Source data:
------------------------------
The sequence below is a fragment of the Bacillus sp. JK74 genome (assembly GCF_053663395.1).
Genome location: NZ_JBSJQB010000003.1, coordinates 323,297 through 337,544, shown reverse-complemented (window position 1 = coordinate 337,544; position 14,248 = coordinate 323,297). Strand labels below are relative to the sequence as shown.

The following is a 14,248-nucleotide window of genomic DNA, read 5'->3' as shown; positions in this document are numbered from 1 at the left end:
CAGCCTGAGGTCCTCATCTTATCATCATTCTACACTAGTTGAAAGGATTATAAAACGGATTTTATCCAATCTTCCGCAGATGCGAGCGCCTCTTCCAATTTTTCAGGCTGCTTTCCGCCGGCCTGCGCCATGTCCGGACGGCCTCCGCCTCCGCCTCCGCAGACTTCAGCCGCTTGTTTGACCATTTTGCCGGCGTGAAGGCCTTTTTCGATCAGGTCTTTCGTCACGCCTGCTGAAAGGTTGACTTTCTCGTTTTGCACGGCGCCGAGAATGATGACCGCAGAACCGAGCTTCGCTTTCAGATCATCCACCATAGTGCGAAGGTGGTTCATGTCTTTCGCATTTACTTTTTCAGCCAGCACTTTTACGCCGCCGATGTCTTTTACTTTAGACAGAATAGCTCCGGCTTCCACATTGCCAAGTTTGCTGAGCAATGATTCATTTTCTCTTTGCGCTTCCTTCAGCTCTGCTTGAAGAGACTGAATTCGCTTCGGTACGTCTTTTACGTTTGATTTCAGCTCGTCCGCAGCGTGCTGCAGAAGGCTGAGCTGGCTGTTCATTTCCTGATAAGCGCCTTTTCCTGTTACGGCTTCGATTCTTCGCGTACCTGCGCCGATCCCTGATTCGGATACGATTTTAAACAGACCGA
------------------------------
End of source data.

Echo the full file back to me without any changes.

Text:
The sequence below is a fragment of the Bacillus sp. JK74 genome (assembly GCF_053663395.1).
Genome location: NZ_JBSJQB010000003.1, coordinates 323,297 through 337,544, shown reverse-complemented (window position 1 = coordinate 337,544; position 14,248 = coordinate 323,297). Strand labels below are relative to the sequence as shown.

The following is a 14,248-nucleotide window of genomic DNA, read 5'->3' as shown; positions in this document are numbered from 1 at the left end:
CAGCCTGAGGTCCTCATCTTATCATCATTCTACACTAGTTGAAAGGATTATAAAACGGATTTTATCCAATCTTCCGCAGATGCGAGCGCCTCTTCCAATTTTTCAGGCTGCTTTCCGCCGGCCTGCGCCATGTCCGGACGGCCTCCGCCTCCGCCTCCGCAGACTTCAGCCGCTTGTTTGACCATTTTGCCGGCGTGAAGGCCTTTTTCGATCAGGTCTTTCGTCACGCCTGCTGAAAGGTTGACTTTCTCGTTTTGCACGGCGCCGAGAATGATGACCGCAGAACCGAGCTTCGCTTTCAGATCATCCACCATAGTGCGAAGGTGGTTCATGTCTTTCGCATTTACTTTTTCAGCCAGCACTTTTACGCCGCCGATGTCTTTTACTTTAGACAGAATAGCTCCGGCTTCCACATTGCCAAGTTTGCTGAGCAATGATTCATTTTCTCTTTGCGCTTCCTTCAGCTCTGCTTGAAGAGACTGAATTCGCTTCGGTACGTCTTTTACGTTTGATTTCAGCTCGTCCGCAGCGTGCTGCAGAAGGCTGAGCTGGCTGTTCATTTCCTGATAAGCGCCTTTTCCTGTTACGGCTTCGATTCTTCGCGTACCTGCGCCGATCCCTGATTCGGATACGATTTTAAACAGACCGA